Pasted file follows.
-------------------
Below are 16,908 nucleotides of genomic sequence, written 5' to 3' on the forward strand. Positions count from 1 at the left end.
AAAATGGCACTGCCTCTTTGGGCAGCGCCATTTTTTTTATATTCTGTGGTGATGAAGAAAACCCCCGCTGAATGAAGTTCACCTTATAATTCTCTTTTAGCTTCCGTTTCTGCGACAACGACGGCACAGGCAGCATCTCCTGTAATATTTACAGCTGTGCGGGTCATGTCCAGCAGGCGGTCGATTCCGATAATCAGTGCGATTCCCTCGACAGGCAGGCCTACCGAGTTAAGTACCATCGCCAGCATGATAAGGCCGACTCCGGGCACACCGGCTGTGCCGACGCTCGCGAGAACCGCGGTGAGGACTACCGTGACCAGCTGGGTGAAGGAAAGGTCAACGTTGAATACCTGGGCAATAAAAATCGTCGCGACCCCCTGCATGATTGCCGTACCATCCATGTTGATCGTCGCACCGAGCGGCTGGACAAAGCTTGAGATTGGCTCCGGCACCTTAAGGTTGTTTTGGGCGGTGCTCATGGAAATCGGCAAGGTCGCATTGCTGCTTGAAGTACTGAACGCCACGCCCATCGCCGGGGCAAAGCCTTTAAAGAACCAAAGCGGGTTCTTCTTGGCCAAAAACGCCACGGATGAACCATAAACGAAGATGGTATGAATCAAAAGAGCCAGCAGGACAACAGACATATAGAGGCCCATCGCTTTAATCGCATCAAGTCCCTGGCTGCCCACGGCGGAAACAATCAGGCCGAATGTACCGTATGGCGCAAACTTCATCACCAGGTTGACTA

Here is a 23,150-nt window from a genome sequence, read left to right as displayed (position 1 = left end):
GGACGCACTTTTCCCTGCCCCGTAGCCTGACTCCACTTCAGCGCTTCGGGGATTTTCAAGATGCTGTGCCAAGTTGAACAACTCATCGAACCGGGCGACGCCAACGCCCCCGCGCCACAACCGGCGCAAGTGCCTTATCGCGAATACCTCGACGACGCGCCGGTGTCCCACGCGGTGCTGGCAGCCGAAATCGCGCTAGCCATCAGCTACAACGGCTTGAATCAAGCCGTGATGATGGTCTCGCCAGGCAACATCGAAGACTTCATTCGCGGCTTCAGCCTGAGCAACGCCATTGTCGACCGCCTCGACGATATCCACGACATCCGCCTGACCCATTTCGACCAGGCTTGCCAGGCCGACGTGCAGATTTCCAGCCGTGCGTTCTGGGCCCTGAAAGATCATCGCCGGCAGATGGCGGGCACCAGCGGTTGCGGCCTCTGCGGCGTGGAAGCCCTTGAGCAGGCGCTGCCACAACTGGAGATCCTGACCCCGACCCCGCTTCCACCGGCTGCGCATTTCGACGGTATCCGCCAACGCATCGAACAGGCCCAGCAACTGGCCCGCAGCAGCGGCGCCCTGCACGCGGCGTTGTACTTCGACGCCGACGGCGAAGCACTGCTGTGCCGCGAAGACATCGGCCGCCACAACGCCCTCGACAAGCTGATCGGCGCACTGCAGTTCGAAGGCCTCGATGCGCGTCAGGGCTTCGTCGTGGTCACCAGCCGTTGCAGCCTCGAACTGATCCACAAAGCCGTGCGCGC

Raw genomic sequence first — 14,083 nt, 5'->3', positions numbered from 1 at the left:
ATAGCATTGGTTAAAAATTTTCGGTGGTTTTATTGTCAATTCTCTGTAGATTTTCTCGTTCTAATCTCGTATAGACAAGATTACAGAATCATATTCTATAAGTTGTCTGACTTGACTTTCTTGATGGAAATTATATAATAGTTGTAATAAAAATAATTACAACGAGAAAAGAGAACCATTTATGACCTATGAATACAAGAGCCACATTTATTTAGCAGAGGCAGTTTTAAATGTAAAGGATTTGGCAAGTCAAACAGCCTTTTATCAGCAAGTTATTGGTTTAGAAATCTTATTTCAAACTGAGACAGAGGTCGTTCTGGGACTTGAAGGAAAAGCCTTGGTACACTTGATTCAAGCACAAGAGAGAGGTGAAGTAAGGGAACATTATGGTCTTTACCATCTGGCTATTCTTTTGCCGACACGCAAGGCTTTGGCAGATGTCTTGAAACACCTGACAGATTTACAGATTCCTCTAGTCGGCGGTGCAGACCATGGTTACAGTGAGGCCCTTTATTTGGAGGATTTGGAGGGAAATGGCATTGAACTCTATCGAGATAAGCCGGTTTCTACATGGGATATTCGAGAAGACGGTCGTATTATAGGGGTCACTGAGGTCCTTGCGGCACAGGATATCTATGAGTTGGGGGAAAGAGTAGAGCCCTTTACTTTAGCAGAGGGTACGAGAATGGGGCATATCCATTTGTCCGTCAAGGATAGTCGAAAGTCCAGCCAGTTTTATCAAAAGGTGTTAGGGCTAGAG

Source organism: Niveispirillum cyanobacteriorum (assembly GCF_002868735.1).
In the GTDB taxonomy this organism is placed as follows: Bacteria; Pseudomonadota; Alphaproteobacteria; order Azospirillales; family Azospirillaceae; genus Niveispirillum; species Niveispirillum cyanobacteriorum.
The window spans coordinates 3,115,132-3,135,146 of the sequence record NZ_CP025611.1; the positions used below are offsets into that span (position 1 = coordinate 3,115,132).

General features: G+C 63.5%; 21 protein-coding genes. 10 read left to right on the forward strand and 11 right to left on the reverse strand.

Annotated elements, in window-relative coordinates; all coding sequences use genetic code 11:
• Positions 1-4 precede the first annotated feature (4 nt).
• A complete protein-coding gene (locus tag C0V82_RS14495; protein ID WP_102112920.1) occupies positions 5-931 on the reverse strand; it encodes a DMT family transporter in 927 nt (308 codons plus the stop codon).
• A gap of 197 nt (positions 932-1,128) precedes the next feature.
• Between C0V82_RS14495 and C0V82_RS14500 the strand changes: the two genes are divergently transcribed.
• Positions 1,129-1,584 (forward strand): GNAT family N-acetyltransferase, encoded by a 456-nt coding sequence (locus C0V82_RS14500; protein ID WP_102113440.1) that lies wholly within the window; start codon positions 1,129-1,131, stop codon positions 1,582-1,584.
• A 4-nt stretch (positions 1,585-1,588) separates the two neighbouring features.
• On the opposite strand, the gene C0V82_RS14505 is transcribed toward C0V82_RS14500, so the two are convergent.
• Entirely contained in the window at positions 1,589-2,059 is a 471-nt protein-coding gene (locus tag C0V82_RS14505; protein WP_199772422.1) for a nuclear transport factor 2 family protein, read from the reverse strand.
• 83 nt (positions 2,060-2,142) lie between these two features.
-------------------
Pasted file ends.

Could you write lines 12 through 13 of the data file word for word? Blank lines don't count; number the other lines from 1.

• Positions 1-4 precede the first annotated feature (4 nt).
• A complete protein-coding gene (locus tag C0V82_RS14495; protein ID WP_102112920.1) occupies positions 5-931 on the reverse strand; it encodes a DMT family transporter in 927 nt (308 codons plus the stop codon).